Monday's Visual Treat - Day 1/ Gardens To Cultivate

imagecourtesyofjjjjound.blogspot




Peeps,

Because I received so many happy emails after posting ' Beautiful Flowers That Make Me Swoon,' the focus of last week's visual treats, I decided to write (or blog) about the different types of gardens cultivated by many of us; namely:  the dry/sunny garden, the wet garden, the shady garden, the urban sidewalk or street garden, and lastly the container garden.  I hope that the daily postings will be informative, enjoyable, and perhaps motivate the non-gardeners and timid among us to try something new and different such as starting a few potted plants, visiting a public garden or park, or making an appointment with a garden/landscape designer or landscaper/gardener to discuss fall plans for the integration of a garden to your existing home. Besides being thoroughly enjoyable, stress-relieving and life-enhancing, an ice-breaker or conversation starter, it adds mucho dollars to your property value--so there!!!

The dry, sunny garden receives lots of sun and calls for plants which are quite happy to spend long hours baking, as well as growing in a soil base which either dries out quickly, such as one which is rocky or sandy, or does not receive plentiful rainfall or frequent watering from an irrigation system/hand-held hose/green plastic watering-can.  An exposed, windy site adds to the the loss of moisture and the smart gardener/designer should consider windbreaks in the form of sturdy shrubs and trees; the smart placement of low walls or large container-pots (either in a better-quality plastic/synthetic materials/metals/glazed ceramic as these dry out less quickly than clay); the selection of drought-tolerant or native species quite adaptable to the existent conditions; and a thick cover of finely-shredded mulch or leaf-mould helps to prevent roots from drying out.  An alternative to the layering of mulch is to cultivate a low-lying, spreading/creeping plant(s) to provide cover from scorching sun and deflect evaporation/moisture loss--some examples of these are creeping sedums, herbs such as mints, sages, and shorter lavender/rosemary/thyme types, basket-of-gold, dianthus, and native grasses.  Between June and September, pretty much from North Carolina to Maine, it is quite hot and usually dry with a few variances in humidity due to elevation and/or proximity to ocean or large body of water.  Irrespective of your zone, I lump all these areas into one, which I designate 'WYEG' or in its entirety 'WYEGIDSADNDOTR,' meaning Water Your Entire Garden IDaily Sections And DNot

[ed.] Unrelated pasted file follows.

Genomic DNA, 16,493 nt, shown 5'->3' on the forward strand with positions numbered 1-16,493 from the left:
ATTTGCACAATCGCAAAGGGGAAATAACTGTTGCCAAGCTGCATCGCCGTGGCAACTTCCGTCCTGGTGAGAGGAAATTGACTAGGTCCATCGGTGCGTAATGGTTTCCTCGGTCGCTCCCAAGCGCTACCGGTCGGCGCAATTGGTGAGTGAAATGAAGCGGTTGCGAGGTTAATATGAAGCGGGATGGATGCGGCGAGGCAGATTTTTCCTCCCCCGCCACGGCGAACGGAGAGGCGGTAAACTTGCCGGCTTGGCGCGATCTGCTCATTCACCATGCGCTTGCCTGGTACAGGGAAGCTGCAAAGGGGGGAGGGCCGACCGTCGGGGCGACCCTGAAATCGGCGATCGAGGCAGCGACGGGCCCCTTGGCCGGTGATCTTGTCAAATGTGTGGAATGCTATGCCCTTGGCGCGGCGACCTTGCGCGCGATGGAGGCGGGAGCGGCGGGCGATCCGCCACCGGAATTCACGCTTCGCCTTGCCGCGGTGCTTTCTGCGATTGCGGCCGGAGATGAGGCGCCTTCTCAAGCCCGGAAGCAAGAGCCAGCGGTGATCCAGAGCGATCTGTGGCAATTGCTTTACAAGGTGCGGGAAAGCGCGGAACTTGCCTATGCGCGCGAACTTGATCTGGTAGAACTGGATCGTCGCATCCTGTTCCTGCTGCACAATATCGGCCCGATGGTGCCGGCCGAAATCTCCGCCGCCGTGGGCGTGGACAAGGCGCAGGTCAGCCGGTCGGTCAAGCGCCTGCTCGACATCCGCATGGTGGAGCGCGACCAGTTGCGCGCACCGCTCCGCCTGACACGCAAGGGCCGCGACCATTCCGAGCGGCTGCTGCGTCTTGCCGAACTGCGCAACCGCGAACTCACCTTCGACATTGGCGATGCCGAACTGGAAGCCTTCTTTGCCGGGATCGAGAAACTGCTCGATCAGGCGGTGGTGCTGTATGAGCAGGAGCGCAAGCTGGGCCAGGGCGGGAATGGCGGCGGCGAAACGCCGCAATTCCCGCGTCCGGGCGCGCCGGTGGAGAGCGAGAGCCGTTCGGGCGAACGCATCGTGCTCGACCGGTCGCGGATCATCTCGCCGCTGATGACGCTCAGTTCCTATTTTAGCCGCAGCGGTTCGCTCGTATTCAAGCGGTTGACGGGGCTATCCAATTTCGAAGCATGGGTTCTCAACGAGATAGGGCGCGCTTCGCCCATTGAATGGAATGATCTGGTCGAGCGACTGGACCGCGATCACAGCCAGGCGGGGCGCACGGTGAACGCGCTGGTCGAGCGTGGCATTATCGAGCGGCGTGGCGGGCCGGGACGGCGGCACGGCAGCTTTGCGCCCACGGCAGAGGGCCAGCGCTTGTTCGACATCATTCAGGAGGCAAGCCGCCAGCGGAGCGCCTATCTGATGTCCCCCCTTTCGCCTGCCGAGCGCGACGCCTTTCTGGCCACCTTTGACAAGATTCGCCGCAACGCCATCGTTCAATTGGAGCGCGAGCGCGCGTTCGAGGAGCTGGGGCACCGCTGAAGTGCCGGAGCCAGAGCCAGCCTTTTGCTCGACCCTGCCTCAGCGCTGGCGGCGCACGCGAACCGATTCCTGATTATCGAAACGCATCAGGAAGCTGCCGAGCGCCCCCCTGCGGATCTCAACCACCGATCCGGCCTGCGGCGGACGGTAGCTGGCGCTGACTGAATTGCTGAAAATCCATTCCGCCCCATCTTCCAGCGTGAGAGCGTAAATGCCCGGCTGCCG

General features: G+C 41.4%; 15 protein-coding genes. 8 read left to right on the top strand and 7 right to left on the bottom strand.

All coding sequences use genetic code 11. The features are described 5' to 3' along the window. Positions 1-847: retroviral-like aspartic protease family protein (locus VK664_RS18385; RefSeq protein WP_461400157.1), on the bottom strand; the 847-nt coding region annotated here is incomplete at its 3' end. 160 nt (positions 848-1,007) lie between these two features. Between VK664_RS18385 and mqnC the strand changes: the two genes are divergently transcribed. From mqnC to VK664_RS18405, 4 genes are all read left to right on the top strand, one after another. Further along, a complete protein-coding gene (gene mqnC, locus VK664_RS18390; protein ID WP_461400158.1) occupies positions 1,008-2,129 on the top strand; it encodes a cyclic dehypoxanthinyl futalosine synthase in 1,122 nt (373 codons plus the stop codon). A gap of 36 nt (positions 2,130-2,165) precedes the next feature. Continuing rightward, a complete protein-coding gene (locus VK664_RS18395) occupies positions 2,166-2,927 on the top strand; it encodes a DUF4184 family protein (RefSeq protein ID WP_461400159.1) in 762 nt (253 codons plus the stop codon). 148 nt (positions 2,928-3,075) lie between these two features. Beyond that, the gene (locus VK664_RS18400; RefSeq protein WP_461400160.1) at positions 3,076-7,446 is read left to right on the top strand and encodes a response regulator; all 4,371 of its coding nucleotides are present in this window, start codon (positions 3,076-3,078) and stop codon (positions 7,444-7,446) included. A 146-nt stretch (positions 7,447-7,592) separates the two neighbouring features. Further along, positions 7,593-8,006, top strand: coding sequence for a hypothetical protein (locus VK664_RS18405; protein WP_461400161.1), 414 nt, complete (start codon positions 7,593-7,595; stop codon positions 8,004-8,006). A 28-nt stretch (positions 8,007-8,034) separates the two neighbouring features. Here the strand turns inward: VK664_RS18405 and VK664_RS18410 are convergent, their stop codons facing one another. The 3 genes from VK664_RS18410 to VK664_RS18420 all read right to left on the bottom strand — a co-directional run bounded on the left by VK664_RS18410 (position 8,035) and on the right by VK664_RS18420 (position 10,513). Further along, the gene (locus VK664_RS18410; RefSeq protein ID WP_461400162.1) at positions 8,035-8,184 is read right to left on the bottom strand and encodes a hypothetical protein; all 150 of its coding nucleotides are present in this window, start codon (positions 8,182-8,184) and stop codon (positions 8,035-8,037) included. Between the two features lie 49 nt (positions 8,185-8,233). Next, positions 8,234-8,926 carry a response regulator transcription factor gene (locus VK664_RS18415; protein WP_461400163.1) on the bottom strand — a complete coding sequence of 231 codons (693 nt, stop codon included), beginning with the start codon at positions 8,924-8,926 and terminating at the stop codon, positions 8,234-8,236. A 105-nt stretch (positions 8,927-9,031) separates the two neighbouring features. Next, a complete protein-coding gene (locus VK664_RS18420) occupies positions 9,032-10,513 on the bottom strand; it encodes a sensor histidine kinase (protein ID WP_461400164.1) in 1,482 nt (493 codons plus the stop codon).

Depend OThe Rain.

Seriously, check with your extension department, local plant-center, nursery, or garden club, online wild-flower or native-plant directories listed by state or region, as an extensive list of suitable plants is easy to obtain or download; additionally, plants from the Mediterranean area, most bulbs, roses, and annuals from Central and South America will flourish, as well as be forgiving of temporary lapses in your watering duties.  If you are in the DC metropolitan area, be sure to visit the US Botanical Gardens located near the US Capitol.  Wonderful experience, beautifully designed and maintained theme gardens, and a gift shop!!

Enjoy the week and the attached photo of a Mediterranean-inspired garden.

Shane


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